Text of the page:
The significant issues in this case is the application of the New Jersey Supreme Court’s prior decision in State vs. Earls. In that prior decision the New Jersey Supreme Court ruled that New Jersey citizens have a right to privacy in their location which can be transmitted via cell phone transponder! The court ruled in this prior decision that when individuals possess a cell phone they have an expectation that the police will not be able to obtain their location from the cell phone provider unilaterally. Now, with that foundation, the Appellate Division applied the “Emergency Aid” exception to the warrant requirement to determine in this fact sensitive matter whether there was such an emergency upon which the police could rely in order to contact the cell phone provider and ‘triangulate’ the location of a defendant without first obtaining a warrant.
Ultimately, this court ruled because the girlfriend, upon whom the police had relied to establish the ’emergency aid’ due to a prior domestic violence, was not in fear of her safety, she had not heard form the defendant in a while, was not aware of his whereabouts, and was not in ‘imminent’ fear of her own safety which would intern create emergency aid exception to the warrant requirement. The appellate division looked to the facts that showed the police had waited an extended period of time, had prepared the arrest complaints, had done numerous other things, and the girl friend was not in fear of immediate harm, to prove the point that there was not emergency and the police merely contrived the argument to sidestep the warrant requirement.
The court ruled: “[B]oth the Fourth Amendment and Article I, Paragraph 7 of the New Jersey Constitution guarantee ‘[t]he right of the people to be secure in their persons, houses, papers, and effects, against unreasonable searches and seizures.'” State v. Baum, 199 N.J. 407, 421 (2009) (quoting U.S. Const. amend. IV and N.J. Const. art. I, ¶ 7). Pursuant to these constitutional provisions, “‘a warrantless search is presumed invalid unless it falls within one of the recognized exceptions to the warrant requirement.'” State v. Wilson, 178 N.J. 7, 12 (2003) (quoting State v. Cooke, 163 N.J. 657, 664 (2000)). The search warrant requirement “is not lightly to be dispensed with, and the burden is on the State, as the party seeking to validate a warrantless search, to bring it within one of those recognized exceptions.” Ibid. To satisfy this burden, the State must establish “by a preponderance of the evidence that there was no constitutional violation.” Id. at 13.
The emergency aid doctrine is a recognized exception to the warrant requirement. The doctrine applies when “‘exigent circumstances . . . require public safety officials, such as the police, firefighters, or paramedics, to enter a dwelling without a warrant for the purpose of protecting or preserving life, or preventing serious injury.'” State v. Edmonds, 211 N.J. 117, 130 (2012) (quoting State v. Frankel, 19 N.J. 586, 598, cert. denied, 543 U.S. 876, 125 S. Ct. 108, 160 L. Ed. 2d 128 (2004)). The doctrine now involves a two-part test. Id. at 131-32.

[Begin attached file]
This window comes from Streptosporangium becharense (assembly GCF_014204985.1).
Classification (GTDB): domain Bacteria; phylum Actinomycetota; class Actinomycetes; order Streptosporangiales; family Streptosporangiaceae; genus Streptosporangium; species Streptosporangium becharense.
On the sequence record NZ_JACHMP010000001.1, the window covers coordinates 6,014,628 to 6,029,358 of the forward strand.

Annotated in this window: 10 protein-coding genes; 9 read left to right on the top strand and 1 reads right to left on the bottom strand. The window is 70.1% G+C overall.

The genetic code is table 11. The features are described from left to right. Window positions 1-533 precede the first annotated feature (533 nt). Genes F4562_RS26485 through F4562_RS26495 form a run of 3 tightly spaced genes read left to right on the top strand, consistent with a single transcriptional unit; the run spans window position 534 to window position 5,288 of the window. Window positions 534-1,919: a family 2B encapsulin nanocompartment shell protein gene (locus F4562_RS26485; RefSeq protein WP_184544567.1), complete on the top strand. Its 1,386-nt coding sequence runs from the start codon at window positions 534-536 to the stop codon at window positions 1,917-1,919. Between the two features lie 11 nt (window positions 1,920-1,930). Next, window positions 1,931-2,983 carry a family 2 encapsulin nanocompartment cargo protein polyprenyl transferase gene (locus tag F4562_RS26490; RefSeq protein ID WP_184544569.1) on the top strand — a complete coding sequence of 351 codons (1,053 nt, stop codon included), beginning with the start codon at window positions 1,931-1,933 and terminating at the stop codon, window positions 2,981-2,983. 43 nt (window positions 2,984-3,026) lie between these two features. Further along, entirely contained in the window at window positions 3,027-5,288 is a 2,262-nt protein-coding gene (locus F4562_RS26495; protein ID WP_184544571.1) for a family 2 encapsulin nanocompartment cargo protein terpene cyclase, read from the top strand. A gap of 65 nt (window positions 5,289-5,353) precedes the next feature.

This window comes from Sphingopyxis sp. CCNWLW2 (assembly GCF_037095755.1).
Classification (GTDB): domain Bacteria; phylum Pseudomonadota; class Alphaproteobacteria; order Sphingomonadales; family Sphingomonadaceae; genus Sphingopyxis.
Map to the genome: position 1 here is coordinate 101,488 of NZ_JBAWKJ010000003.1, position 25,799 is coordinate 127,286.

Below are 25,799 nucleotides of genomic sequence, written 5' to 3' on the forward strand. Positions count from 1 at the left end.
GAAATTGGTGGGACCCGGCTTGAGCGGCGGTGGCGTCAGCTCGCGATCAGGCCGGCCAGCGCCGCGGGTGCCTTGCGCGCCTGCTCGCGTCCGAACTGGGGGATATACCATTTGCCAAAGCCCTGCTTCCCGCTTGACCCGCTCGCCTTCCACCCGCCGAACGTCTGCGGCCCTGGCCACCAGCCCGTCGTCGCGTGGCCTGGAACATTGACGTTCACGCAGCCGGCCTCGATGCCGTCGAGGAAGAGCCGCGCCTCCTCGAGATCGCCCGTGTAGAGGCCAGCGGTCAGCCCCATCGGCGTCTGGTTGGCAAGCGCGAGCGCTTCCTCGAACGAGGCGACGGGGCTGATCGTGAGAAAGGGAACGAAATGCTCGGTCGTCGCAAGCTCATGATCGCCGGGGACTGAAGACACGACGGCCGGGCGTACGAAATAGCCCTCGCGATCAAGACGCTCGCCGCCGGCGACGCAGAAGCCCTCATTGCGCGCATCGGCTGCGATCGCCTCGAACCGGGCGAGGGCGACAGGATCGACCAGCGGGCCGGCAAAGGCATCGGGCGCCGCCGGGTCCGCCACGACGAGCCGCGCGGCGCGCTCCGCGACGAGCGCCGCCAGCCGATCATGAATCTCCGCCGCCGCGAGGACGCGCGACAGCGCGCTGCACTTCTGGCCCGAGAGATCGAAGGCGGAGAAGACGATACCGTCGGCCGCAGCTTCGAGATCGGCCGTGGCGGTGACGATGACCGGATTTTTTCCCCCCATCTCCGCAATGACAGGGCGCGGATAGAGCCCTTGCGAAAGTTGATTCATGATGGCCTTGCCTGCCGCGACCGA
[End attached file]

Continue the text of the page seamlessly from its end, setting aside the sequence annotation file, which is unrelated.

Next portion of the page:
To justify a warrantless search under this exception, the State must establish that “(1) the officer had ‘an objectively reasonable basis to believe that an emergency requires that he provide immediate assistance to protect or preserve life, or to prevent serious injury'[;] and (2) there was a ‘reasonable nexus between the emergency and the area or places to be searched.'” Id. at 132 (quoting Frankel, supra, 79 N.J. at 600) (emphasis added). Stated differently, “‘if police officers possess an objectively reasonable basis to believe that prompt action is needed to meet an imminent danger, then neither the Fourth Amendment nor Article I, Paragraph 7 demand that the officers delay potential lifesaving measures while critical and precious time is expended obtaining a warrant.'” State v. Vargas, 213 N.J. 301, 324 (2013) (quoting Edmonds, supra, 211 N.J. at 133). Consistent with the Court’s recent decision in Edmonds, supra, an officer’s subjective motivation for entry into the home or physical structure is no longer considered in this analysis. 211 N.J. at 131-33; contra N.J.S.A. 2A:156A-29(c)(4) (providing an exception to the statutory requirement for a court order for cell-site information when a “law enforcement agency believes in good faith that an emergency involving danger of death or serious bodily injury to the subscriber or customer” exists) (emphasis added).
Critically, the officers here were not responding to an open-line 9-1-1 call, which “by its very nature, may fairly be considered . . . a presumptive emergency, requiring an immediate response.” Frankel, supra, 179 N.J. at 604. Nor had they personally witnessed any indicia of an emergency, unlike the police officers in Michigan v. Fisher, 558 U.S. 45, 130 S. Ct. 546, 175 L. Ed. 2d 410 (2009), who, while responding to a disturbance complaint, observed broken windows, “blood on the hood of” a smashed pick-up truck in the driveway and the defendant “screaming and throwing things” inside the house with a cut on his hand. Id. at 45-46, 130 S. Ct. at 547, 175 L. Ed. 2d at 412. Indeed, Butler never initiated any contact with the police, but instead voiced her concerns over Gates’s safety only after the detectives, in pursuing their investigation into the residential burglaries, confronted her the next day after searching the storage shed, inquiring into the whereabouts of defendant.